It was the books of Lyn MacDonald bringing to life the experiences of soldiers in the Great War which changed everything for me. Studying history, ancient and modern, seemed until then to be all about dates, scale, win or lose. The big story about WW1 was the telephone numbers of casualties. Almost 60,000 on Day 1 of the Battle of the Somme, 19,000 dead. Millions of dead and wounded on both sides. Lions led by donkeys. All these headlines typify how history seemed until it became personal - not for me but for every one of those who experienced the events which make up the narrative. Every unit of statistics is a story - a biography of a person, usually involving other people, who knew, loved, hated or otherwise encountered them. Lives lived, enjoyed, happy, sad, ruined, concluded.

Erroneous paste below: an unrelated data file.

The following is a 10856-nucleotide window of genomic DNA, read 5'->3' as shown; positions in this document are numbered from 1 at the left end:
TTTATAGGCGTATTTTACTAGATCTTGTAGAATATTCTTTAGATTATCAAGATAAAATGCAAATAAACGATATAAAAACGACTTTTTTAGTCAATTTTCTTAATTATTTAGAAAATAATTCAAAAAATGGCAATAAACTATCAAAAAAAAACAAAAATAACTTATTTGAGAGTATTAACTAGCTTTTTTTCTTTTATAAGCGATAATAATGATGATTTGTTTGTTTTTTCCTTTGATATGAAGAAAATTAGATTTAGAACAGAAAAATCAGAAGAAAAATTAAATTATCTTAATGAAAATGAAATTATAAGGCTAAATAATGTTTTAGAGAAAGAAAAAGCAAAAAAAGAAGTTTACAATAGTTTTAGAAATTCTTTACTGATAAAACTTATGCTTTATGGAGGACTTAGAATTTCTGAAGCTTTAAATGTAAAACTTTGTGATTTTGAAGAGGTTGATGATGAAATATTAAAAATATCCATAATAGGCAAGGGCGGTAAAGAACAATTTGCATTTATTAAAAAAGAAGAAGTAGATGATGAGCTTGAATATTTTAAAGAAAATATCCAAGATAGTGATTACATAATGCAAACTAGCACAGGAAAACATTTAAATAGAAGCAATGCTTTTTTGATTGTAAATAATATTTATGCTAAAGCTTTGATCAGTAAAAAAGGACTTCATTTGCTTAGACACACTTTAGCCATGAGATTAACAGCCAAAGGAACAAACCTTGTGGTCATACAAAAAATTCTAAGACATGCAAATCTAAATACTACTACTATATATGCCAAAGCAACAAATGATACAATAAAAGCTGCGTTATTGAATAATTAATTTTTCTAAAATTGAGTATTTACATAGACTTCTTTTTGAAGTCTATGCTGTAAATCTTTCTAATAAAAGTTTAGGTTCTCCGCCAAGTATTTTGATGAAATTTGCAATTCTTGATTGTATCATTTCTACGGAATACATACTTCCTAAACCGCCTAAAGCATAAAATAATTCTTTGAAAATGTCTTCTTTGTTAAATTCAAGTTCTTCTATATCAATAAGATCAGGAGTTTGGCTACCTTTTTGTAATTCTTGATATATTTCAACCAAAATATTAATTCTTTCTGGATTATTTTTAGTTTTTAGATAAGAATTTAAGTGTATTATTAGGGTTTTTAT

Now, once again, we are in the midst of a numbers storm. Millions of people displaced, hundreds of thousands in camps, tens of thousands perilously crossing seas, thousands of political pawns. Then a picture is published showing a dead boy and we realise that migrants are refugees; refugees are people, individuals who also had lives in their places of origin as bank managers, scientists, engineers, cooks, school-children, with families, friends . How desperate these must have been to leave these lives, to face walking, limping, swimming, starving, with no known destination. Every one a story, a life, a human.
This is why refugees must be found homes among those who have the wherewithal to provide. This is why shutting them out is not appropriate and shows a deficit in leadership and humanity. This is why those who have played a part in creating the chaos the Middle East has become have a duty to those displaced by the deployment of Western arms. What are these individuals supposed to do, who find themselves with nothing, in the middle of alien countrysides, facing hostility, starvation, or a future worse than the ones they fled. This is why we as individuals too should think how to change things.